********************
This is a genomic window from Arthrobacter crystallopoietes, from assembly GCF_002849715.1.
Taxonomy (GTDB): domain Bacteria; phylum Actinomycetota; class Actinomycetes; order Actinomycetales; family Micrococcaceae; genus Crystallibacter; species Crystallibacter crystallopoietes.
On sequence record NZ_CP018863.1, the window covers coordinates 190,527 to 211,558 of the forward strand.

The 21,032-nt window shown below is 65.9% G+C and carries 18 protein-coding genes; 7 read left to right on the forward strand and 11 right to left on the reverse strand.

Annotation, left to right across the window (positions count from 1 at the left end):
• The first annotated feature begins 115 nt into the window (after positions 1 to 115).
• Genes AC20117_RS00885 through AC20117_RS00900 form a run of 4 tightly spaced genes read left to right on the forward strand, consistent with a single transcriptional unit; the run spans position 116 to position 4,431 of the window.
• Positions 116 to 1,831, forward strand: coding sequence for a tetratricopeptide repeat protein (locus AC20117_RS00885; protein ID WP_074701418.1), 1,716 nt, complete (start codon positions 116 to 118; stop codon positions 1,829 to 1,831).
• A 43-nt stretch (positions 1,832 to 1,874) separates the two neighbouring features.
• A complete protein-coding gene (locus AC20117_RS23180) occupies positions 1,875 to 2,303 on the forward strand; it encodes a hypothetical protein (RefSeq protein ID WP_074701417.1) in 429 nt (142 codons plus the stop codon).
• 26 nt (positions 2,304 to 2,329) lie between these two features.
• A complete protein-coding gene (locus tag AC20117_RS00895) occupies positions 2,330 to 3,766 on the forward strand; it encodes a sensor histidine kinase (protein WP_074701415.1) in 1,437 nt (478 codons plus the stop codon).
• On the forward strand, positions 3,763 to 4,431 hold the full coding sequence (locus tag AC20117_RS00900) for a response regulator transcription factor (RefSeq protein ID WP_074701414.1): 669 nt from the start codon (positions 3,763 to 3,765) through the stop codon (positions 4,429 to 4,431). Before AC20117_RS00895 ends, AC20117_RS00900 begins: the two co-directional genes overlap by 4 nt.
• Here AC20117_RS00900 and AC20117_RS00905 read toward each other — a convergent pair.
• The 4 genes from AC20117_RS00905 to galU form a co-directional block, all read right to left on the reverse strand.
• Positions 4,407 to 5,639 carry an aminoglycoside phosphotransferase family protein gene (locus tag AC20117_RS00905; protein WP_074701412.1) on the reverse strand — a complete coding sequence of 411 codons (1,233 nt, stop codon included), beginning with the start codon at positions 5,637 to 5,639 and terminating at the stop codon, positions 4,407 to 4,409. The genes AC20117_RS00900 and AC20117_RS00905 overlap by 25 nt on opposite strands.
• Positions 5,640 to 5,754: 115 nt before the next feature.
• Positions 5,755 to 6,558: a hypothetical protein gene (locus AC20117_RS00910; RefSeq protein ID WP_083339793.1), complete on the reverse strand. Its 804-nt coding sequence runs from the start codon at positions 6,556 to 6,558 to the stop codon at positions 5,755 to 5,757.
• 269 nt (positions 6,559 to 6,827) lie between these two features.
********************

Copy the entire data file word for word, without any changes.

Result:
This is a genomic window from Arthrobacter crystallopoietes, from assembly GCF_002849715.1.
Taxonomy (GTDB): domain Bacteria; phylum Actinomycetota; class Actinomycetes; order Actinomycetales; family Micrococcaceae; genus Crystallibacter; species Crystallibacter crystallopoietes.
On sequence record NZ_CP018863.1, the window covers coordinates 190,527 to 211,558 of the forward strand.

The 21,032-nt window shown below is 65.9% G+C and carries 18 protein-coding genes; 7 read left to right on the forward strand and 11 right to left on the reverse strand.

Annotation, left to right across the window (positions count from 1 at the left end):
• The first annotated feature begins 115 nt into the window (after positions 1 to 115).
• Genes AC20117_RS00885 through AC20117_RS00900 form a run of 4 tightly spaced genes read left to right on the forward strand, consistent with a single transcriptional unit; the run spans position 116 to position 4,431 of the window.
• Positions 116 to 1,831, forward strand: coding sequence for a tetratricopeptide repeat protein (locus AC20117_RS00885; protein ID WP_074701418.1), 1,716 nt, complete (start codon positions 116 to 118; stop codon positions 1,829 to 1,831).
• A 43-nt stretch (positions 1,832 to 1,874) separates the two neighbouring features.
• A complete protein-coding gene (locus AC20117_RS23180) occupies positions 1,875 to 2,303 on the forward strand; it encodes a hypothetical protein (RefSeq protein ID WP_074701417.1) in 429 nt (142 codons plus the stop codon).
• 26 nt (positions 2,304 to 2,329) lie between these two features.
• A complete protein-coding gene (locus tag AC20117_RS00895) occupies positions 2,330 to 3,766 on the forward strand; it encodes a sensor histidine kinase (protein WP_074701415.1) in 1,437 nt (478 codons plus the stop codon).
• On the forward strand, positions 3,763 to 4,431 hold the full coding sequence (locus tag AC20117_RS00900) for a response regulator transcription factor (RefSeq protein ID WP_074701414.1): 669 nt from the start codon (positions 3,763 to 3,765) through the stop codon (positions 4,429 to 4,431). Before AC20117_RS00895 ends, AC20117_RS00900 begins: the two co-directional genes overlap by 4 nt.
• Here AC20117_RS00900 and AC20117_RS00905 read toward each other — a convergent pair.
• The 4 genes from AC20117_RS00905 to galU form a co-directional block, all read right to left on the reverse strand.
• Positions 4,407 to 5,639 carry an aminoglycoside phosphotransferase family protein gene (locus tag AC20117_RS00905; protein WP_074701412.1) on the reverse strand — a complete coding sequence of 411 codons (1,233 nt, stop codon included), beginning with the start codon at positions 5,637 to 5,639 and terminating at the stop codon, positions 4,407 to 4,409. The genes AC20117_RS00900 and AC20117_RS00905 overlap by 25 nt on opposite strands.
• Positions 5,640 to 5,754: 115 nt before the next feature.
• Positions 5,755 to 6,558: a hypothetical protein gene (locus AC20117_RS00910; RefSeq protein ID WP_083339793.1), complete on the reverse strand. Its 804-nt coding sequence runs from the start codon at positions 6,556 to 6,558 to the stop codon at positions 5,755 to 5,757.
• 269 nt (positions 6,559 to 6,827) lie between these two features.